In the past three months, Apple (NASDAQ:AAPL) is down more than 20%, while International Paper (NYSE:IP) is up more than 20%, creating almost a perfect-pairs trade. Even if you extend the picture out since the start of 2012, Apple's underpformance only widens; International Paper has returned more than 55%, while Apple is up less than 10%.
The key idea here is that it could be surprising to many investors to see Apple, the leading mobile disruptor, underperforming an industry like paper. The Office was created with a paper sales office instead of one with hot-shot product designers for a reason.
Yet in the following video, the Fool's Eric Bleeker says there are plenty of lessons to be drawn from Apple and International Paper. First, he notes that International Paper's earnings were off a good amount in 2012, while Apple sees investors fretting about growth after it turned in 27% earnings growth. That's an illustration that in the short run, companies are driven by perception more than by anything else. Apple is declining right now because investors are paying an increasingly smaller P/E for the company. Likewise for International Paper: Investors are taking a brighter view of the future and paying a higher P/E in spite of last year's earnings decline.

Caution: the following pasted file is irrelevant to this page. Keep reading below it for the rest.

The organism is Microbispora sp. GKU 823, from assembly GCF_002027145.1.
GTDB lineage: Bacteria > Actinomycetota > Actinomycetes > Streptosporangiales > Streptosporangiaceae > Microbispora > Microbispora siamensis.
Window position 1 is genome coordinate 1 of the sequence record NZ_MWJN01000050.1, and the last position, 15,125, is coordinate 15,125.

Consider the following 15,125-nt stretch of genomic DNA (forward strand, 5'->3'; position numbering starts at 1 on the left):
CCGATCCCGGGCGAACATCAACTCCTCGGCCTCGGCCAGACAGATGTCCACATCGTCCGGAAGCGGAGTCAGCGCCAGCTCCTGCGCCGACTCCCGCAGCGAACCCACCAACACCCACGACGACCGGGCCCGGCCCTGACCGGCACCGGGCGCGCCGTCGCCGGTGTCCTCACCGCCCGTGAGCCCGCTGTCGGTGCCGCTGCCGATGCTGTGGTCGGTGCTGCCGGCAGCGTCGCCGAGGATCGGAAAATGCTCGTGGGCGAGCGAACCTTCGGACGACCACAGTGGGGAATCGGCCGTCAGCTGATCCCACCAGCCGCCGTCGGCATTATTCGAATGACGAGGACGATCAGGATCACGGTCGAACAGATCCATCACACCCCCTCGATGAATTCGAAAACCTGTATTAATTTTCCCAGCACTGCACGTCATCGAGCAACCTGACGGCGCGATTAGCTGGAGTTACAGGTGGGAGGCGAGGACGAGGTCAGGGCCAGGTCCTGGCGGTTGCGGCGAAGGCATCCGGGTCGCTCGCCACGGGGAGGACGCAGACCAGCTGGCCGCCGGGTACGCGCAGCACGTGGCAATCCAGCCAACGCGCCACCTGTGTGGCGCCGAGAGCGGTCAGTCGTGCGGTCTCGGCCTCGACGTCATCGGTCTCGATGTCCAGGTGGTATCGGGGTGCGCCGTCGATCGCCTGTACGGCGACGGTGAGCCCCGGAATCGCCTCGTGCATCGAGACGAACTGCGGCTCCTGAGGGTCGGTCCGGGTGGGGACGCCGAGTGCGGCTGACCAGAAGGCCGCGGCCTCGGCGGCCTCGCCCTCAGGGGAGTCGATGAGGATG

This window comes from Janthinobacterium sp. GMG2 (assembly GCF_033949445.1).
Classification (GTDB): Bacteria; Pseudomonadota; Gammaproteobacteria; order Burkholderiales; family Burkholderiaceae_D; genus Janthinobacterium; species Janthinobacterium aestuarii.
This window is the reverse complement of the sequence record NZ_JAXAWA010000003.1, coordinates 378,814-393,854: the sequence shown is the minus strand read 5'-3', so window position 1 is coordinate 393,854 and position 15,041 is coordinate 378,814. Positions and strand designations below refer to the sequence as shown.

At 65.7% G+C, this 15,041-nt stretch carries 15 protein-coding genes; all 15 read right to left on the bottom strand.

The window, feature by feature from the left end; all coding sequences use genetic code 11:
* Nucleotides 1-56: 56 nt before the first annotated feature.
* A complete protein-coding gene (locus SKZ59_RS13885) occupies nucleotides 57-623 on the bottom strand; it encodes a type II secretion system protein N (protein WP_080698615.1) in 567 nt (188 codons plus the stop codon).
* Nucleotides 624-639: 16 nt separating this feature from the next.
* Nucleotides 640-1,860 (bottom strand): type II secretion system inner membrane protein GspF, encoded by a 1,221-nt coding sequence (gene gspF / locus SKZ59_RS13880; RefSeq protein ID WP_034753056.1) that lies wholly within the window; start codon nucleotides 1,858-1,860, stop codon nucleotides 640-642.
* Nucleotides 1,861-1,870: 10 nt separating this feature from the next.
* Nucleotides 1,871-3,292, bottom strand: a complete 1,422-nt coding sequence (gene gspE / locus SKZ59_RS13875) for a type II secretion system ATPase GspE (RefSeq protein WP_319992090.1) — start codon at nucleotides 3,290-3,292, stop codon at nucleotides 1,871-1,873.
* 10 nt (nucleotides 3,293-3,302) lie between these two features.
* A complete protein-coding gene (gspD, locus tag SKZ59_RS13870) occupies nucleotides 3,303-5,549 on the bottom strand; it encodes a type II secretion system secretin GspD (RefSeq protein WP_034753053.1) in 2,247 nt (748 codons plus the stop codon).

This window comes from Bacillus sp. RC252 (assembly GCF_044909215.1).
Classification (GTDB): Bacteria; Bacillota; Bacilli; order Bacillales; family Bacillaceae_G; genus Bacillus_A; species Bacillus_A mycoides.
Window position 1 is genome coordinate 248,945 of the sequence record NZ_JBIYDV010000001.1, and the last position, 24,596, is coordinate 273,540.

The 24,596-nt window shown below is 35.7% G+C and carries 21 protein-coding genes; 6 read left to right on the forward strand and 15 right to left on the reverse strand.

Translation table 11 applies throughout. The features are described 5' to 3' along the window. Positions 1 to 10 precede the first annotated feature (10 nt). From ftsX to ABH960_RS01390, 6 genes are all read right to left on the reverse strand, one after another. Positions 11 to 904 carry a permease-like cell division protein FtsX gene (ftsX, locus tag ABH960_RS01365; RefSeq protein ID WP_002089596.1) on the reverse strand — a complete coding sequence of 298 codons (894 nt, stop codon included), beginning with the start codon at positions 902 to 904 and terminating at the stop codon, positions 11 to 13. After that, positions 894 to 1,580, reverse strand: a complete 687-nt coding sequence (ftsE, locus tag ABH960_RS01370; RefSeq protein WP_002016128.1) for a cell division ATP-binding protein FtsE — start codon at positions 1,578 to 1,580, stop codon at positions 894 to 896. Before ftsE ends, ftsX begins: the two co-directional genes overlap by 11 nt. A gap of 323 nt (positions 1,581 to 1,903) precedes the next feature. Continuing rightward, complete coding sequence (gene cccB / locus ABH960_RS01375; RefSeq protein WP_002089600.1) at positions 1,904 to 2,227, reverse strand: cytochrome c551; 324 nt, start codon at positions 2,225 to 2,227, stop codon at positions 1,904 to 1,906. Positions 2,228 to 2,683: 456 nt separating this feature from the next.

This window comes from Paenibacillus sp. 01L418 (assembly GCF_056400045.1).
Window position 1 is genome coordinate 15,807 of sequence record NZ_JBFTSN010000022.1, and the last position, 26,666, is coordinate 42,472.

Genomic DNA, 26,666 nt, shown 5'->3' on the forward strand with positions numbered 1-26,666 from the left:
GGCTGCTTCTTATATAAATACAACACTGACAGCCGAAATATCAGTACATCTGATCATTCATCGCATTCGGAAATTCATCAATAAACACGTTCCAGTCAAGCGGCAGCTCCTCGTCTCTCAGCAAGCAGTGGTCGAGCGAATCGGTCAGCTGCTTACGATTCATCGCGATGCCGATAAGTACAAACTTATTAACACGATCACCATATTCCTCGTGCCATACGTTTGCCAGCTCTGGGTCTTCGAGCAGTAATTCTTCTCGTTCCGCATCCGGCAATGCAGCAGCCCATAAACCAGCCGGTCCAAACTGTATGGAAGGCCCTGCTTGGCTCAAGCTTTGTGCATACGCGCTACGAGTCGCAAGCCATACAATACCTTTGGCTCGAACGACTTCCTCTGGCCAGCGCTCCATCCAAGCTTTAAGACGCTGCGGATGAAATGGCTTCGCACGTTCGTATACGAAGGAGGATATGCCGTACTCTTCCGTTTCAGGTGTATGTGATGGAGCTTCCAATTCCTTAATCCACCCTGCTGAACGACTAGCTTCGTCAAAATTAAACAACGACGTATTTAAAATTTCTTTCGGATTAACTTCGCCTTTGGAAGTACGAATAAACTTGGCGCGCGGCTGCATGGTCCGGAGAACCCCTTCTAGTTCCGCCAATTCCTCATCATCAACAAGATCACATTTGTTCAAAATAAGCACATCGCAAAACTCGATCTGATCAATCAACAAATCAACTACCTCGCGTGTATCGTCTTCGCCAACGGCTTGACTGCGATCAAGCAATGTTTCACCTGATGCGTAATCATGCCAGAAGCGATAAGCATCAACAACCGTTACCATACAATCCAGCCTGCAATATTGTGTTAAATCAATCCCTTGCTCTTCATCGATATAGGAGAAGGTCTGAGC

Why are investors excited about International Paper? Because of its focus on corrugated paper, which presents emerging-market opportunities and management's focus on returning capital to shareholders.
What are the two areas investors are focusing most on with Apple right now? The ability to capture emerging-market growth, and what it'll do with all its cash. Eric says that while most Apple investors aren't seeking out the next great opportunity in paper, there's a lot to be learned from International Paper. Most of all, if Apple can make the right moves in the next year on those two areas, how quickly could its share price rebound?
To see Eric's full thoughts, watch the video.
Eric Bleeker, CFA, has no position in any stocks mentioned. The Motley Fool recommends and owns shares of Apple. Try any of our Foolish newsletter services free for 30 days. We Fools don't all hold the same opinions, but we all believe that considering a diverse range of insights makes us better investors. The Motley Fool has a disclosure policy.
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